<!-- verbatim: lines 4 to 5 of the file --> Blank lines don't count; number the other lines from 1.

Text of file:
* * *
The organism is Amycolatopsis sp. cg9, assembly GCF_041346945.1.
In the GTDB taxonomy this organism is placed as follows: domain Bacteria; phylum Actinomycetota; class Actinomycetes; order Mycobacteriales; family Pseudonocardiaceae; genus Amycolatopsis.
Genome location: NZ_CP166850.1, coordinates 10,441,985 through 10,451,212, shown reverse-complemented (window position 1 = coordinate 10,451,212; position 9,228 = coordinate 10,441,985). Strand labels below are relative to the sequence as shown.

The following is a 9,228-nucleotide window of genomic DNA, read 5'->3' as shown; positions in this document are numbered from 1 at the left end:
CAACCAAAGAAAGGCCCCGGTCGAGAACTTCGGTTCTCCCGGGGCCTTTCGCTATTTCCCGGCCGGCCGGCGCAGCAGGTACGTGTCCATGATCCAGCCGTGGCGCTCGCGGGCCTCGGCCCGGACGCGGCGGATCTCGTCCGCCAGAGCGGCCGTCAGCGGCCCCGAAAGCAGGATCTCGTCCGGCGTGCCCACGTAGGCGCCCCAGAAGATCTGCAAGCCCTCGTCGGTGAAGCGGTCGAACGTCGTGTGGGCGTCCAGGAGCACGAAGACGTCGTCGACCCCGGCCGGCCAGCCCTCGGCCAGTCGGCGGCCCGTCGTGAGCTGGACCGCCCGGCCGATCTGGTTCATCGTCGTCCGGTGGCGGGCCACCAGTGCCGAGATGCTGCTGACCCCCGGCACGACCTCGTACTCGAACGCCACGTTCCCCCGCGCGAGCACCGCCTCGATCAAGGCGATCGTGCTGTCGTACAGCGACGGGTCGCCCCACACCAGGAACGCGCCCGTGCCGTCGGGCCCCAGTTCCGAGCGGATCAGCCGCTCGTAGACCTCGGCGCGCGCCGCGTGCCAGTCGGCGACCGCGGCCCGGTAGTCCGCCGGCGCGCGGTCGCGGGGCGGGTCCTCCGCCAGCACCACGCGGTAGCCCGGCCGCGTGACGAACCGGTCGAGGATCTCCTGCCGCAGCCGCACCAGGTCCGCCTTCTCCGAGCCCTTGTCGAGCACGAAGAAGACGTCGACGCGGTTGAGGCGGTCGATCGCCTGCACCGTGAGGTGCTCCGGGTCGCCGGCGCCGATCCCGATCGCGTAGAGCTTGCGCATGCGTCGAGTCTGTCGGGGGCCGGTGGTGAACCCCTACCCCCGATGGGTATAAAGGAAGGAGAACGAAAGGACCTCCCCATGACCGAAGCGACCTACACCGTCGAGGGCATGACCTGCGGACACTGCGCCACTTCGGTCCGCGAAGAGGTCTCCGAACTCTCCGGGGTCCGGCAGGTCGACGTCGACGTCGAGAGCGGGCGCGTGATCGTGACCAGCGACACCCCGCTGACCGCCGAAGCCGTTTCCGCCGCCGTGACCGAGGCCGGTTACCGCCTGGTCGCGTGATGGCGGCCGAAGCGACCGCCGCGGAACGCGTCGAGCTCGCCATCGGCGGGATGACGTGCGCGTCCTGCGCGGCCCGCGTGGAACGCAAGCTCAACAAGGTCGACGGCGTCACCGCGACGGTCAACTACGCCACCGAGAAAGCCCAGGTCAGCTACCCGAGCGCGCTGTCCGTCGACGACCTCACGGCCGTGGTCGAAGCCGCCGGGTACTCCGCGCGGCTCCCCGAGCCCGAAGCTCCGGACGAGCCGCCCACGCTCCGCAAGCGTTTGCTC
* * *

The following is a 9,228-nucleotide window of genomic DNA, read 5'->3' as shown; positions in this document are numbered from 1 at the left end:
CAACCAAAGAAAGGCCCCGGTCGAGAACTTCGGTTCTCCCGGGGCCTTTCGCTATTTCCCGGCCGGCCGGCGCAGCAGGTACGTGTCCATGATCCAGCCGTGGCGCTCGCGGGCCTCGGCCCGGACGCGGCGGATCTCGTCCGCCAGAGCGGCCGTCAGCGGCCCCGAAAGCAGGATCTCGTCCGGCGTGCCCACGTAGGCGCCCCAGAAGATCTGCAAGCCCTCGTCGGTGAAGCGGTCGAACGTCGTGTGGGCGTCCAGGAGCACGAAGACGTCGTCGACCCCGGCCGGCCAGCCCTCGGCCAGTCGGCGGCCCGTCGTGAGCTGGACCGCCCGGCCGATCTGGTTCATCGTCGTCCGGTGGCGGGCCACCAGTGCCGAGATGCTGCTGACCCCCGGCACGACCTCGTACTCGAACGCCACGTTCCCCCGCGCGAGCACCGCCTCGATCAAGGCGATCGTGCTGTCGTACAGCGACGGGTCGCCCCACACCAGGAACGCGCCCGTGCCGTCGGGCCCCAGTTCCGAGCGGATCAGCCGCTCGTAGACCTCGGCGCGCGCCGCGTGCCAGTCGGCGACCGCGGCCCGGTAGTCCGCCGGCGCGCGGTCGCGGGGCGGGTCCTCCGCCAGCACCACGCGGTAGCCCGGCCGCGTGACGAACCGGTCGAGGATCTCCTGCCGCAGCCGCACCAGGTCCGCCTTCTCCGAGCCCTTGTCGAGCACGAAGAAGACGTCGACGCGGTTGAGGCGGTCGATCGCCTGCACCGTGAGGTGCTCCGGGTCGCCGGCGCCGATCCCGATCGCGTAGAGCTTGCGCATGCGTCGAGTCTGTCGGGGGCCGGTGGTGAACCCCTACCCCCGATGGGTATAAAGGAAGGAGAACGAAAGGACCTCCCCATGACCGAAGCGACCTACACCGTCGAGGGCATGACCTGCGGACACTGCGCCACTTCGGTCCGCGAAGAGGTCTCCGAACTCTCCGGGGTCCGGCAGGTCGACGTCGACGTCGAGAGCGGGCGCGTGATCGTGACCAGCGACACCCCGCTGACCGCCGAAGCCGTTTCCGCCGCCGTGACCGAGGCCGGTTACCGCCTGGTCGCGTGATGGCGGCCGAAGCGACCGCCGCGGAACGCGTCGAGCTCGCCATCGGCGGGATGACGTGCGCGTCCTGCGCGGCCCGCGTGGAACGCAAGCTCAACAAGGTCGACGGCGTCACCGCGACGGTCAACTACGCCACCGAGAAAGCCCAGGTCAGCTACCCGAGCGCGCTGTCCGTCGACGACCTCACGGCCGTGGTCGAAGCCGCCGGGTACTCCGCGCGGCTCCCCGAGCCCGAAGCTCCGGACGAGCCGCCCACGCTCCGCAAGCGTTTGCTC